What’s the holdup?
Innovative public transportation projects are popping up around the world, such as driverless pods about to roll out in Singapore, and Finland and Switzerland are planning to have autonomous buses by 2017. Technology is moving forward attempting to tackle the growing world population that is leading to more traffic, congestion and pollution. Except in Dallas, where we are expected to add millions in the next few years, not much ingenuity is driving our transportation plans. Last year, Dallas-Fort Worth had the second-largest (behind Houston at #1) population boom in the nation according to the U.S. Census Bureau. The DFW area gained 144,704 people from July 1, 2014, to July 1, 2015, bringing our population to more than 7.1 million. So, why are we not the leaders in innovative solutions to solve congestion and environmental issues to combat this growth?
Remember back a few months when the North Central Texas Council of Governments presented their Mobility 2040 plan, and they themselves stated the plan would not ease congestion in the DFW area? There is a wealth of studies and evidence that show highway and road expansion increases traffic by increasing demand. Yet, we are focusing our efforts on road construction and vehicle access. Dallas Love Field is considering spending $230-270 million dollars on a single rental-car facility at the airport. So, tourists can enjoy the congestion and add to our ozone pollution that is still not below EPA standards? This is the same airport that does not have public transportation access — unless you make a less than optimal walk to the DART Orange line.
The future in technology is coming to our backyard and access to the cutting edge of transportation markets could be right here in Texas. Texas A&M University just announced a $150 million research and development campus titled RELLIS Campus, from an acronym for the Texas Aggies’ core values of respect, excellence, leadership, loyalty, integrity and selfless service. RELLIS will be housed on a former air base in Bryan, Texas and will focus on attracting companies working in new technologies, including driverless and connected vehicles, robotics and smart power grids and water systems. RELLIS’ intention is to “help companies move ideas from the laboratory to the marketplace while also offering a new path toward a college degree.” The idea is to bring together the creative energy of students with the leading technology companies to take research out into real life. Hopefully, this innovation will drive forward new technologies to be established in both of our large growing cities in Texas, DFW and Houston.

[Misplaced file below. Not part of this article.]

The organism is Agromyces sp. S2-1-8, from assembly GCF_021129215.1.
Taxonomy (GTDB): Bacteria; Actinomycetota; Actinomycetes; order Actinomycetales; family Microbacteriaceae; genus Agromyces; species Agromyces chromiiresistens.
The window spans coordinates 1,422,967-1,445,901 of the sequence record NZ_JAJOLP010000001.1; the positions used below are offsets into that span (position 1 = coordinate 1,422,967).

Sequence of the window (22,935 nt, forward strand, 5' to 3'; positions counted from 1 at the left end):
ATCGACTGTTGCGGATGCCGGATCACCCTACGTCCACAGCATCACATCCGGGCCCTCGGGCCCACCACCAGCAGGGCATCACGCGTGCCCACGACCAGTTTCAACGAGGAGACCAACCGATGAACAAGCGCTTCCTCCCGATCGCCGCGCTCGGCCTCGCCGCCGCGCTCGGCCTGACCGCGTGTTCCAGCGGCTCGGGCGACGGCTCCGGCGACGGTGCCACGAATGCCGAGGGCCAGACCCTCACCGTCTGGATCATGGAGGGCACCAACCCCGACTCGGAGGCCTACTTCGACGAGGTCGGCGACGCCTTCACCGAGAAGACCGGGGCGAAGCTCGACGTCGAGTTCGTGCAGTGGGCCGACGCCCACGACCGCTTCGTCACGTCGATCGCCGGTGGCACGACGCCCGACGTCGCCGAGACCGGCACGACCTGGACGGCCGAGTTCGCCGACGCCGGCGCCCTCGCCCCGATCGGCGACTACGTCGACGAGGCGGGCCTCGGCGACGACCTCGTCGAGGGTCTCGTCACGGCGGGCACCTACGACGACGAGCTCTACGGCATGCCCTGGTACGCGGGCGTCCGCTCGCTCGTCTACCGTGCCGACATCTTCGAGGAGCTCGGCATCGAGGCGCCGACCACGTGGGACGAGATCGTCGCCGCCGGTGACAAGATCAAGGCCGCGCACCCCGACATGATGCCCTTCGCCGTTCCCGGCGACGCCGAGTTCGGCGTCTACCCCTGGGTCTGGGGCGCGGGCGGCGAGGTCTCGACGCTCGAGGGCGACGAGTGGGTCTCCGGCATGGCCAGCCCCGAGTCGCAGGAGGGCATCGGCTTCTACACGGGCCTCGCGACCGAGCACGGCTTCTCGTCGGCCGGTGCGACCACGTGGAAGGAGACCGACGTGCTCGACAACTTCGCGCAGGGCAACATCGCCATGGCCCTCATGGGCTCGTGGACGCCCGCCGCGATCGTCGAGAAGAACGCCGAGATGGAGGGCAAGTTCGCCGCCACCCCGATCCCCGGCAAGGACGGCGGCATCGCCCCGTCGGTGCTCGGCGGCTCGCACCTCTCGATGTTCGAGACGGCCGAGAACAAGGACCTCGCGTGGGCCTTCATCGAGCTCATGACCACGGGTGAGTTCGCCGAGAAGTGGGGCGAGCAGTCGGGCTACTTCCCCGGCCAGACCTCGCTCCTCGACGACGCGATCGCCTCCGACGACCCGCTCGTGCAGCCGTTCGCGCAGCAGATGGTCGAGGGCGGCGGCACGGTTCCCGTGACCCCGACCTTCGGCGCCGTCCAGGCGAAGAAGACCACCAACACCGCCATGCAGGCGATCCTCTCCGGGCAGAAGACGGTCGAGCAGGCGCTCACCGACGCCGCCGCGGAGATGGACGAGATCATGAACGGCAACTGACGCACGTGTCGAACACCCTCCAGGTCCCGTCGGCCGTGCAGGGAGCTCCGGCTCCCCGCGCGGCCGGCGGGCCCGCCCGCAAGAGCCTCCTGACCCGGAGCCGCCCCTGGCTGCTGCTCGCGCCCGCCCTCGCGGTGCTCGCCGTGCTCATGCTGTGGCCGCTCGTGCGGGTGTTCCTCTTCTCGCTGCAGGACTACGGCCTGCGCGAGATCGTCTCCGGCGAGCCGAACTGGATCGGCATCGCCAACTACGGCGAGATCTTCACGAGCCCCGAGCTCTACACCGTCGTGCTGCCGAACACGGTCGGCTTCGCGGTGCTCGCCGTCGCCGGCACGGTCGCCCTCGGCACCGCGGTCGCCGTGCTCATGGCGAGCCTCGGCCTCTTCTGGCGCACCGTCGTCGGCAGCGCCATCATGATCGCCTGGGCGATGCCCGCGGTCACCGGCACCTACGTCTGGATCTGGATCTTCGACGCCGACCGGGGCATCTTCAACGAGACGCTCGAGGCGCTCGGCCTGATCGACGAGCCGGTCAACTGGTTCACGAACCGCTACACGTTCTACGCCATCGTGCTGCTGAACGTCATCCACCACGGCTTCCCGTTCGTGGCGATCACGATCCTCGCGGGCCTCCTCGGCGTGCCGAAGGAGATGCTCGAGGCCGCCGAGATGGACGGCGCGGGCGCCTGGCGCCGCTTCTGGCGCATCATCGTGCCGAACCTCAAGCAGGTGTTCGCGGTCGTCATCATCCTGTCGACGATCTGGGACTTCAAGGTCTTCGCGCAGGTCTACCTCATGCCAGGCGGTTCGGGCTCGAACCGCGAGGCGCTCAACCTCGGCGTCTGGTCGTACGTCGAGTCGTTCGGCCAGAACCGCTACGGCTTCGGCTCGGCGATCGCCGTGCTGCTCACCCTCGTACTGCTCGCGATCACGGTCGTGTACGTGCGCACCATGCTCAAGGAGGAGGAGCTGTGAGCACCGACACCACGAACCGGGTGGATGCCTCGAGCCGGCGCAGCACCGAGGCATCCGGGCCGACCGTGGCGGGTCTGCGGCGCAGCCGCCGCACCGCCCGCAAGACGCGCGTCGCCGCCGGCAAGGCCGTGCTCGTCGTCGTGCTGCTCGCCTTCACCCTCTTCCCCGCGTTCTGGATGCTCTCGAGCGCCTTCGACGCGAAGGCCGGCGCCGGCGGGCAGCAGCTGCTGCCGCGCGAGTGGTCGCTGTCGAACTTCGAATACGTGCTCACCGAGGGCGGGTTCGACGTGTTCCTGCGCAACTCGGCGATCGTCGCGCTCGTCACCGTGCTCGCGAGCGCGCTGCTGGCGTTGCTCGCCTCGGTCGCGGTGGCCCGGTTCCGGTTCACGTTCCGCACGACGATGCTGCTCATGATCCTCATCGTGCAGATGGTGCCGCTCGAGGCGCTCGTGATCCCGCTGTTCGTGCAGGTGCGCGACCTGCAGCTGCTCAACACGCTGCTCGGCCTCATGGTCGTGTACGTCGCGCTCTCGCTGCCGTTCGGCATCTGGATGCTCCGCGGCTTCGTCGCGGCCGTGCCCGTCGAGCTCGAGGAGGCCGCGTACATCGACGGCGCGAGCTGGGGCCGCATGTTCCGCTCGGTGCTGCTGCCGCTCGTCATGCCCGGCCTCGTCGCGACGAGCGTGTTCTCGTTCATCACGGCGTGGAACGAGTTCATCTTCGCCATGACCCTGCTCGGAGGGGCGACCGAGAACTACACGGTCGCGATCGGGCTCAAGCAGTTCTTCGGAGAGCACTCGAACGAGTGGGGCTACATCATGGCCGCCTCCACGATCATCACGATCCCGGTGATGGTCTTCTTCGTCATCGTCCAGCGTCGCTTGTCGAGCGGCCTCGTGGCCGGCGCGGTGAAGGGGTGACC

Dallas City Center is increasing residential facilities of high-rise type apartment complexes that are more environmentally friendly than urban sprawl, which destroys more land outwards. The new, growing residential community at Victory Park is an example of providing residential and amenities together within walking distance on promised “walkable sidewalks.” Located near the Katy Trail, it’s feasible that you could ride your bike to other amenities within the city, especially after the hopeful completion of the Mockingbird connection to the Katy Trail and an even farther dream of connecting to the White Rock Lake trail system. The downside is if you need to get out of Victory Park in another direction, the public transportation options are limited and the car is your quickest exit.
Will our city continue to move forward with the same old solutions that aren’t working, or will we be known for being worldwide leaders in transportation innovation that is good for people and the environment? On the front page of this paper last week we highlighted the M-Line to Knox trolley or street car project that is looking to unite Downtown, Uptown and Knox-Henderson by providing an alternate to vehicle traffic in this area. They’re not looking to stump economic growth, they’re looking to preserve the character of their neighborhood and perhaps even add economic value. The American Public Transportation Association states, “Every $1 invested in public transportation generates approximately $4 in economic returns.” More public transportation is not just good for the environment, it’s good for local businesses.